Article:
Ivanka Trump says staying in Washington will be up to her kids, cites "unfinished" work

Ivanka Trump on her future in Washington and the Trump administration

This story contains portions of Margaret Brennan's interview with Ivanka Trump, taped December 19, 2019 at the CBS Washington Bureau.  More of Brennan's Ivanka Trump interview focusing on paid family leave is scheduled to air December 29 on "FACE THE NATION."

First daughter and presidential adviser Ivanka Trump wouldn't say if she intends on staying in Washington should her father win re-election in the upcoming 2020 presidential election. In an interview on paid family leave for federal workers, she said her future in the Trump administration is "driven first and foremost by my kids and their happiness."

"My decisions will always be flexible enough to ensure that their needs are being considered first and foremost. So they will really drive that answer for me," Ivanka Trump told CBS' "Face the Nation" when asked if she plans to be part of the administration come 2020. 

"I think for me, I came down here — it's about the impact. It's about being able to deliver for the forgotten men and women that I met over the course of two years as I campaigned around this country. And over the last two and a half years as I've traveled to almost every state in this nation. It's about providing pathways to opportunity," she added. 

Trump's time in Washington has been contentious at best. Shortly after her father was first elected president, she told "CBS This Morning" co-anchor Gayle King that she initially wanted to treat her time in D.C. "like I'm a visitor," and she never envisioned leaving her life in Manhattan. 

"My business was there. My life was there. So this is actually an amazing moment in time where I came to Washington and I told Jared [Kushner] with my kids, I want to treat it almost like I'm a visitor," Trump said in 2017.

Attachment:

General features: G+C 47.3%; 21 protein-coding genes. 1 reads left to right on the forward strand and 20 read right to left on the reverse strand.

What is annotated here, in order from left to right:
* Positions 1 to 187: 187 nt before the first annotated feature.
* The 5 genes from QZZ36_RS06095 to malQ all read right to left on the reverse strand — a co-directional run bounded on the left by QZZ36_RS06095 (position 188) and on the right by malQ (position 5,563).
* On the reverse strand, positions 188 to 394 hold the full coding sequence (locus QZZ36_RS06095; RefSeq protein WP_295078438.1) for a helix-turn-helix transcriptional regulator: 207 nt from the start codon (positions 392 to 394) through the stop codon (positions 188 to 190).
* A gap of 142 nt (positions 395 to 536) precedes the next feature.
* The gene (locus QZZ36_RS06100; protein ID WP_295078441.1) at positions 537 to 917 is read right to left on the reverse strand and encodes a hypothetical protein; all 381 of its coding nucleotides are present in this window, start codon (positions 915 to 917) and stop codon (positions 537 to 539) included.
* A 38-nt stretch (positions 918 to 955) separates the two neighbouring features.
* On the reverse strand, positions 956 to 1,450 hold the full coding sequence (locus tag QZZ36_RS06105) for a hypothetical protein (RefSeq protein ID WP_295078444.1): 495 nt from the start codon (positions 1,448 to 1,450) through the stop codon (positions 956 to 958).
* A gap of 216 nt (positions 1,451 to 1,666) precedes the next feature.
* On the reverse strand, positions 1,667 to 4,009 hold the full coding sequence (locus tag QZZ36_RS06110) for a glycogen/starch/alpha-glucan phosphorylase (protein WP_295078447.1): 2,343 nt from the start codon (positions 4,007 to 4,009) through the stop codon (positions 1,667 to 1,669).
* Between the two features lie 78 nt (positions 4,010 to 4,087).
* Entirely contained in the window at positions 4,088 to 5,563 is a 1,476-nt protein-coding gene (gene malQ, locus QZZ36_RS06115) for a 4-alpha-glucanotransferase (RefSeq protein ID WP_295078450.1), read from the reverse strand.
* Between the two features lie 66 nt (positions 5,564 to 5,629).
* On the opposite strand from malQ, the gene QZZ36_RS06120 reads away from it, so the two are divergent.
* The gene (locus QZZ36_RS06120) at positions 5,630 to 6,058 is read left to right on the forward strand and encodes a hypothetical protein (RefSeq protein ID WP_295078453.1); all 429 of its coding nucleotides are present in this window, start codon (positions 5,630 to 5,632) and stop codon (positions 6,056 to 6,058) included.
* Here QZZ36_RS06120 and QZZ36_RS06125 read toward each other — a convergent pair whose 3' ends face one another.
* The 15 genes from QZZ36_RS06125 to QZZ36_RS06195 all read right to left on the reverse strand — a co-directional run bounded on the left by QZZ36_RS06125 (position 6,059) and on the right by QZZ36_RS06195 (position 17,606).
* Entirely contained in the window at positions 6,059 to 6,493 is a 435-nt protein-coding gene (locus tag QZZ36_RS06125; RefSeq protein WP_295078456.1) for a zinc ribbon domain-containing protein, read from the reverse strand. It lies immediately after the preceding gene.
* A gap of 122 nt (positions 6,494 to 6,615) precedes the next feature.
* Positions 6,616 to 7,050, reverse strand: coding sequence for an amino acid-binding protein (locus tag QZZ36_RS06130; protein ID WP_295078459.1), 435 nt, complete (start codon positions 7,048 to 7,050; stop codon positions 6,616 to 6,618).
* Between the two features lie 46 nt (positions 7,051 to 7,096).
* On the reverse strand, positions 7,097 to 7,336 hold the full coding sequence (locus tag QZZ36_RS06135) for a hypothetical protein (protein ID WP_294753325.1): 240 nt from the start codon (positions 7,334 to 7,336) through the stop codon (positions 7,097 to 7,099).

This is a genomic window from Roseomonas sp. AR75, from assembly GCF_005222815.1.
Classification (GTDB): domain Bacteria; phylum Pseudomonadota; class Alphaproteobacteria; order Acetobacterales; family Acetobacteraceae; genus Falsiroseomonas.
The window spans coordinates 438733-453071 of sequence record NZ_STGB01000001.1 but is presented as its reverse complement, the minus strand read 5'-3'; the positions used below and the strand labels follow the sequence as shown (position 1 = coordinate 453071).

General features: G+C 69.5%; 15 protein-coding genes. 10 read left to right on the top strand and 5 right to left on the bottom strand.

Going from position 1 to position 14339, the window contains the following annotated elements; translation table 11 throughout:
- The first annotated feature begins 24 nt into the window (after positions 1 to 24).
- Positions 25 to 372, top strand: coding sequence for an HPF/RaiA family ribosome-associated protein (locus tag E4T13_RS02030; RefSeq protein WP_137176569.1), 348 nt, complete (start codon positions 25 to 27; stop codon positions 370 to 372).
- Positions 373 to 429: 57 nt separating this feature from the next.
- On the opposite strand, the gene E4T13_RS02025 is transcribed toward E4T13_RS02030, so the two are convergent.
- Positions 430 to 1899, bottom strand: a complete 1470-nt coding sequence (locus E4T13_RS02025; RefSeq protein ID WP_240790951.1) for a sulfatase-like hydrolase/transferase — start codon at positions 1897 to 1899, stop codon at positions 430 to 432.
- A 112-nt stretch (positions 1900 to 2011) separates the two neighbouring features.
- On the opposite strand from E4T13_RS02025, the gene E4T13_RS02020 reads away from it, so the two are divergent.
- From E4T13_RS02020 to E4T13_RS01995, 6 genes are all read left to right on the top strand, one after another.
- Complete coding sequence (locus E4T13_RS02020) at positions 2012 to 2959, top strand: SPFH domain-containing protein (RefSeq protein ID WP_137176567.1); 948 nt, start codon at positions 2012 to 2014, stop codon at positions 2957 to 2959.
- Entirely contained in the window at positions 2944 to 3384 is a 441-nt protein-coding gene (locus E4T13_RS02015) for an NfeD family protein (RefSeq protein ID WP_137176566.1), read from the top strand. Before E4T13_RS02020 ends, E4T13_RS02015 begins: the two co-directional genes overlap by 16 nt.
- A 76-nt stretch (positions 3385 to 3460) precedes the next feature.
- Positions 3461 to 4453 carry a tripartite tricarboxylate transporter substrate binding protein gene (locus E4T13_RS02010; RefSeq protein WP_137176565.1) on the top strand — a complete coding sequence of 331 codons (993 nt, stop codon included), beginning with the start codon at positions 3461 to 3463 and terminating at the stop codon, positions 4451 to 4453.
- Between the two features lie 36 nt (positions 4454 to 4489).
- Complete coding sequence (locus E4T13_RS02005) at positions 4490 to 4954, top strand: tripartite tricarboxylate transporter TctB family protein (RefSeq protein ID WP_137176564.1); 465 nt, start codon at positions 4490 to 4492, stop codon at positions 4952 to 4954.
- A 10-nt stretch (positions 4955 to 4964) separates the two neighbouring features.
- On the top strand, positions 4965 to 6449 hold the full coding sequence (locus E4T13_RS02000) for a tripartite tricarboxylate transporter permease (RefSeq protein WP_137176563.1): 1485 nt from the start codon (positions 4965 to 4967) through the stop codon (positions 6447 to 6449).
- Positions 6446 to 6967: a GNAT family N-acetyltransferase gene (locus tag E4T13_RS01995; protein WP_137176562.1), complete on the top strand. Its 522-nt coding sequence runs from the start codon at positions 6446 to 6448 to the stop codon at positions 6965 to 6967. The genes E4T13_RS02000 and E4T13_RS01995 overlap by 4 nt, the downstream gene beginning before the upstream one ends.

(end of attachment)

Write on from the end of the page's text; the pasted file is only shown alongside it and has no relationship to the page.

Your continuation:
Ivanka Trump on family's new life in Washington

But now, with two-plus years as a Washington resident and facing a re-election campaign, she told "Face the Nation" that "the day I walk into the West Wing and I don't feel a shiver up my spine is the day I've been here too long."

"I still every day feel a tremendous humbling and sense of privilege that I'm able to do the work that I came to Washington to do, that the president's empowered me. And I feel just incredibly grateful to be able to give back to a country that's given me so much, and I'm doing my very best," she said. 

She called much of her work in the administration — which has largely focused on paid family leave policies and driving up investment in apprenticeship and skill building programs — "unfinished," saying "we've done so much, but it's not enough yet."

Asked if that sense of unfinished business leaves her wanting to pursue political aspirations of her own, Trump appeared more certain. 

"Oh, gosh. You know, for me,  it's the politics is truthfully less interesting," she said. "Even in this combative climate, where — where people are just killing each other and it's just pure partisan raw politics, there is so much positivity and there's so much hope."


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